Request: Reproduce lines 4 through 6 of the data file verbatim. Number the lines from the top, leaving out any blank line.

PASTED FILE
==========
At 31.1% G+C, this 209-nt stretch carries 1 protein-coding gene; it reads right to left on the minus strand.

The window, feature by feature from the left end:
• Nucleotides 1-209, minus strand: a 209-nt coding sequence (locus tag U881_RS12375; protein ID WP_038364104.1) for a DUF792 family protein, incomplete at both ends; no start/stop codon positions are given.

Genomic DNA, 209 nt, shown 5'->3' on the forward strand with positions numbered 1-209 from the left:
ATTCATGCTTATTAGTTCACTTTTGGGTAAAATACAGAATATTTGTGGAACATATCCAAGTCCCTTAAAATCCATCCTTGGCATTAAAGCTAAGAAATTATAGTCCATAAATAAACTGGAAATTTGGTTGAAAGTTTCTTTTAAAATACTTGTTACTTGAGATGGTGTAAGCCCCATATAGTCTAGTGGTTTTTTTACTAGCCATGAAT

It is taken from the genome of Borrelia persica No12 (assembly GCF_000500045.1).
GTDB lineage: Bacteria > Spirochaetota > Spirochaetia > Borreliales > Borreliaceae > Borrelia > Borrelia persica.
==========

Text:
Genomic DNA, 209 nt, shown 5'->3' on the forward strand with positions numbered 1-209 from the left:
ATTCATGCTTATTAGTTCACTTTTGGGTAAAATACAGAATATTTGTGGAACATATCCAAGTCCCTTAAAATCCATCCTTGGCATTAAAGCTAAGAAATTATAGTCCATAAATAAACTGGAAATTTGGTTGAAAGTTTCTTTTAAAATACTTGTTACTTGAGATGGTGTAAGCCCCATATAGTCTAGTGGTTTTTTTACTAGCCATGAAT

It is taken from the genome of Borrelia persica No12 (assembly GCF_000500045.1).